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SSL

Note

CLI Command examples on this page are always provided without the --application (shorthand -A) argument, assuming you’re running these commands in a connected folder (at creation or using the dotcloud connect command). For more details on connected folders, see Migrating to the CLI 0.9.

Piggyback SSL

Piggyback SSL is automatically included with your application. Simply access your application at its regular URL over HTTPS.

Custom Domain SSL

dotCloud can host your own CA-signed certificates with your custom domains.

With Custom Domains dotCloud lets you attach your own domain name (e.g. www.example.com) to any application.

If you haven’t configured your custom domain yet, and you would like to use SSL with a custom domain, please see the Custom Domains documentation first, and then return here.

Using your own SSL certificates requires dotCloud to set up a load balancer with 160MB on it. You will be billed for that monthly fee in addition to any other memory used by your services.

Here is an overview of the steps to configure SSL for your custom domain:

  1. Set up a Live service with a custom domain, as documented above.
  2. Purchase your SSL certificate from your registrar or Certificate Authority.
  3. Use the dotCloud CLI to securely push your certificates to a temporary application.
  4. File a ticket with support to let dotCloud know you want us to set up SSL for you.
  5. Receive confirmation that the SSL certificates are in place from dotCloud.
  6. Your bill will increase by the price of 160MB.
  7. [Optional] Destroy the temporary service you used to send dotCloud the certificates.

1. Set up a ‘live’ service with a custom domain

You should follow the steps in Custom Domains to create your own custom domain first. Once you have your custom domain mapped successfully to your Live or Enterprise dotCloud service, then you can purchase your SSL certificate for your domain or subdomain from your DNS registrar or a Certificate Authority.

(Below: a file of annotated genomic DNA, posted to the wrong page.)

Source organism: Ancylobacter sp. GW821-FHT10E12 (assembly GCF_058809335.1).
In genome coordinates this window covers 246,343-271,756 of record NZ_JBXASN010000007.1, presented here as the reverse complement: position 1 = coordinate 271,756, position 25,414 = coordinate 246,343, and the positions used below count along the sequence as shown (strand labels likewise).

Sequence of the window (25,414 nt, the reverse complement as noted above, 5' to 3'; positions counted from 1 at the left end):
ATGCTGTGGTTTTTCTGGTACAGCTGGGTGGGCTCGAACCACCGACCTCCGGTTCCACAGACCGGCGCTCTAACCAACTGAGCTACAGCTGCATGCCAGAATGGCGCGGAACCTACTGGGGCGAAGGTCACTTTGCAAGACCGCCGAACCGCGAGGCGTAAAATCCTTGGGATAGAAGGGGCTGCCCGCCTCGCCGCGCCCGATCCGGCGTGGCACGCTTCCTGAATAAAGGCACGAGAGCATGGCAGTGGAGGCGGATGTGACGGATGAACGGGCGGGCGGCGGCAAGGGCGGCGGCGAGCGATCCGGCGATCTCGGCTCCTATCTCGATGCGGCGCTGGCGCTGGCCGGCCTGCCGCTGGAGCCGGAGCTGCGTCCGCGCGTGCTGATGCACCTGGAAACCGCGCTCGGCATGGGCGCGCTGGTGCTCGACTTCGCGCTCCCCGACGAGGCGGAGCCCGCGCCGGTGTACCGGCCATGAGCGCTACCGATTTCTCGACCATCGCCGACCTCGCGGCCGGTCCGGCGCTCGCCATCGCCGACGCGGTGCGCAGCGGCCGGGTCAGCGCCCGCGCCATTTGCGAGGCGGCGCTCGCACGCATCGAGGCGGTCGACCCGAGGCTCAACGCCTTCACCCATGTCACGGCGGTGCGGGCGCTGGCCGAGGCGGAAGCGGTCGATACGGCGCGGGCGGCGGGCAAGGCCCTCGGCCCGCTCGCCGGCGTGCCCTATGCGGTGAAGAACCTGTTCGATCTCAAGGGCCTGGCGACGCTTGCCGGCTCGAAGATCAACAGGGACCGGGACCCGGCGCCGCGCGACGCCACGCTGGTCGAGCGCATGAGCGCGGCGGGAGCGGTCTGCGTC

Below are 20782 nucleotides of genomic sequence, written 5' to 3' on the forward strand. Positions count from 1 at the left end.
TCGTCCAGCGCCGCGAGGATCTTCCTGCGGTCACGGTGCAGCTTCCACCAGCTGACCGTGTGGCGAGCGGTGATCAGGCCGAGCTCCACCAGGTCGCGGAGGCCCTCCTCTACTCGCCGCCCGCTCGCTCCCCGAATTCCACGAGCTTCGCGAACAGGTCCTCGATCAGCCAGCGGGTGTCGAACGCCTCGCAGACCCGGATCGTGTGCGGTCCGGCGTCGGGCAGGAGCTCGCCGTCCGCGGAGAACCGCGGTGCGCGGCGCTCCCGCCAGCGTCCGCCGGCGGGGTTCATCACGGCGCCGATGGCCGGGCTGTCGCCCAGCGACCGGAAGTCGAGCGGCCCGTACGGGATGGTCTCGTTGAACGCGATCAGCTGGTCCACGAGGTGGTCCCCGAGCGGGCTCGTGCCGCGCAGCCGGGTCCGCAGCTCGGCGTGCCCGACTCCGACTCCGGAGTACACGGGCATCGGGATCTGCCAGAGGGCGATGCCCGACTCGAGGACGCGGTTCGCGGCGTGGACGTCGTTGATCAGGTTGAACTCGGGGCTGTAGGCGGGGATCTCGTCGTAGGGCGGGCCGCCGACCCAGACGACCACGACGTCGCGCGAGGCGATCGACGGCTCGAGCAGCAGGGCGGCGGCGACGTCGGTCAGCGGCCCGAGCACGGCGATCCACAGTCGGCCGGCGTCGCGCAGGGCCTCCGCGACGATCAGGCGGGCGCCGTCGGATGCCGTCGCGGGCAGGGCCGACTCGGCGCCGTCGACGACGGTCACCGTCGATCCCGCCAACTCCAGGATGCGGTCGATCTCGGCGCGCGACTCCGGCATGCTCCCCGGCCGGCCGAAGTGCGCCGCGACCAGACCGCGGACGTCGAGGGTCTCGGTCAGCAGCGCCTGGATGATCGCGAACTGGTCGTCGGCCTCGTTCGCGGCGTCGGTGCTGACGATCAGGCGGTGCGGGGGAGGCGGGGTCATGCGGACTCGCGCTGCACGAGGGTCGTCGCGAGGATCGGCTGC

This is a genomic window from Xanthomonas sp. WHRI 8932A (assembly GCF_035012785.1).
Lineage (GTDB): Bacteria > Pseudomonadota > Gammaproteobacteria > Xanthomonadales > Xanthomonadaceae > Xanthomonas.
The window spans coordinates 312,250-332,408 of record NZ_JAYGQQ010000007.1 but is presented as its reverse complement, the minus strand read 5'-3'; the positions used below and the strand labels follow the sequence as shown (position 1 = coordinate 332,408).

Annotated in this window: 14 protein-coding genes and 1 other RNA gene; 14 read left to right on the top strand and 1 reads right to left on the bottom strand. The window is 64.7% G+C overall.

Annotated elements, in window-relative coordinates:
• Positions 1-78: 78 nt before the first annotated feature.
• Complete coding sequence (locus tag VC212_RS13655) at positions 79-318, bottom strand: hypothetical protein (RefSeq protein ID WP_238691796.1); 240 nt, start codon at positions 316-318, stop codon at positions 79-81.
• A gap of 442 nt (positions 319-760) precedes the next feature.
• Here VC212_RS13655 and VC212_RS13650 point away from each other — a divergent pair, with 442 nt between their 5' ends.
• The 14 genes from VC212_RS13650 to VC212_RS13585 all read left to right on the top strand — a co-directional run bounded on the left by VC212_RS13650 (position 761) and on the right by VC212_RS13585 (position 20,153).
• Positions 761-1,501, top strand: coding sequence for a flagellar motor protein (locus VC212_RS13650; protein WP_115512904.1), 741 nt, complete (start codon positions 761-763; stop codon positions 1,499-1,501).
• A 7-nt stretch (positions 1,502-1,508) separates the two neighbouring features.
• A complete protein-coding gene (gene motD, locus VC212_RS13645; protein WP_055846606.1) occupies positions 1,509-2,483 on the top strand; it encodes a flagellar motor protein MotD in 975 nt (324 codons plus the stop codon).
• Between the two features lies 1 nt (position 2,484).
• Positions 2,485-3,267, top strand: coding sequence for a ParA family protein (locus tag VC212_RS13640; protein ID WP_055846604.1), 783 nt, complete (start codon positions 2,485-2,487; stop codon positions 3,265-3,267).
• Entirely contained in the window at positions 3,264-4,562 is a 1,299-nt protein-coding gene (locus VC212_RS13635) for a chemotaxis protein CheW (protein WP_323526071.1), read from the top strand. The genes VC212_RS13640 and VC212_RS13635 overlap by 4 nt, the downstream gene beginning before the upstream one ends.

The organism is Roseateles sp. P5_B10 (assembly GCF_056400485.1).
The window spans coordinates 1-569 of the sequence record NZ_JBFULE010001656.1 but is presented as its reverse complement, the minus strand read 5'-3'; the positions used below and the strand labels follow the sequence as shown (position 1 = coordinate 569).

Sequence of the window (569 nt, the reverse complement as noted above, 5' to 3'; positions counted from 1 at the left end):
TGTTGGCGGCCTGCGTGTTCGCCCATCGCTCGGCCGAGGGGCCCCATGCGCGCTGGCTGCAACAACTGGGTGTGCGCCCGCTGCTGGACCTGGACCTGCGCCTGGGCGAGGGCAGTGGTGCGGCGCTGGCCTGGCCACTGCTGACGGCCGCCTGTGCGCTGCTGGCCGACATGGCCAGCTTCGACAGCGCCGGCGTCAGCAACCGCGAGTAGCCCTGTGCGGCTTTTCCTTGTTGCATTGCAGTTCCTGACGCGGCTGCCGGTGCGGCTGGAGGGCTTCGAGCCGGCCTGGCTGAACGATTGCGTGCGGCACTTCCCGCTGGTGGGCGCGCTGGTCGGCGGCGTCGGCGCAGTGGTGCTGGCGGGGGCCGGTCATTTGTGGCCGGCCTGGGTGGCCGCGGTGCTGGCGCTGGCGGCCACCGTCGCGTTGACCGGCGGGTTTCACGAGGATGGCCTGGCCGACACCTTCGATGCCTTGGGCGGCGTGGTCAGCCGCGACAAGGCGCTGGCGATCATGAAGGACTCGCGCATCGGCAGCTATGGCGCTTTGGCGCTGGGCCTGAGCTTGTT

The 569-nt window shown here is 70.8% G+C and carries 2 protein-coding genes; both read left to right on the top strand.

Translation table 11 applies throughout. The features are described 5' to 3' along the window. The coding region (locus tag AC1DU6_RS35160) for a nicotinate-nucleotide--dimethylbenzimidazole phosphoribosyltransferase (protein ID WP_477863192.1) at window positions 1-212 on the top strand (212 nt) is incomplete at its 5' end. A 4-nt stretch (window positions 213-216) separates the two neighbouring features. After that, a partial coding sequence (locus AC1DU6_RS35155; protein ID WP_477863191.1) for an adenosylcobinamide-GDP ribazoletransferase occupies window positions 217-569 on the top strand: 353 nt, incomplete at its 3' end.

2. Purchase your SSL certificate

Your registrar may also sell SSL certificates, or you can purchase from another Certificate Authority. The choice is up to you.

The SSL material you purchase will generally be made of two or three parts:

  • the secret key (which should NOT be protected by a passphrase),
  • the certificate (which should be in PEM format, not DER or PKCS format),
  • an optional “certificate chain” or “intermediate certificates” (this is not always necessary; and when it is, it can be bundled with your certificate, or come as separate files; your certificate authority will supply that if it’s needed).

3. Securely push your certificates

Warning

Do not send the certificate materials by email or by attaching them to a ticket in support! Please follow the instructions below to ensure secure handling of your secrets.

Once you have the files listed in step 2, please deploy a new, temporary app to transfer them to dotCloud in a secure manner.

Create a new application for the transfer. In this example, let’s call the new application “edge”:

dotcloud create edge

Create a directory named e.g. “edge”, containing those certificate files:

edge/
  ├── ssl.key (containing the private key)
  ├── ssl.crt (containing the certificate)
  ├── ssl.chain (optional; containing the chain of intermediary certificates)
  └── dotcloud.yml

dotcloud.yml contains

ssl:
  type: python-worker

Then, push this directory under the app named “edge” (so, from the directory containing those files, just run dotcloud push).

dotcloud push

4. File a ticket

Once you have pushed this service, notify dotCloud with a support ticket and we will go on with the setup of your SSL instance. Please use the email address associated with your dotCloud account to file the ticket .

5. Receive confirmation

dotCloud support will reply to you via the ticket to let you know when your certificate has been deployed.

6. The price

The bill for your Live or Enterprise application will increase by the cost of 160MB of RAM. This monthly fee covers the cost of load-balancing and High Availability on the pair of edge servers configured with your SSL certificate.

7. [Optional] Destroy the temporary application

dotcloud destroy

The "edge.ssl" service was temporary and can safely be removed once we have notified you that your SSL setup is complete. This temporary app (“edge”, if that is what you named it) is just a convenient and secure way to transfer the SSL material, which will be only available to the dotCloud infrastructure.

Update or Deactivate Custom Domain SSL

Once dotCloud has set up your SSL certificate on your own edge servers, your certificates will persist, even if you destroy your application. To make changes to your certificates (e.g. to update them before they expire), please follow steps 3, 4 and 5 above to securely send dotCloud the new certificates.

To disable your SSL service, please file a ticket and let dotCloud know which URL should have its SSL edge server destroyed. At that point your application or service would still be accessible via HTTP but not via HTTPS.

Forcing SSL

The simplest method is to create a “nginx.conf” file in your approot, with the following line:

if ($http_x_forwarded_port != 443) { rewrite ^ https://$http_host/; }

However, that will work only with nginx-powered stacks (i.e., it will not work with Java or Node.js). With those stacks, you can check the value of the HTTP header “X-Forwarded-Port”. If it’s 443, you’re over SSL! This HTTP header will appear as a variable in your request environment: HTTP_X_FORWARDED_PORT.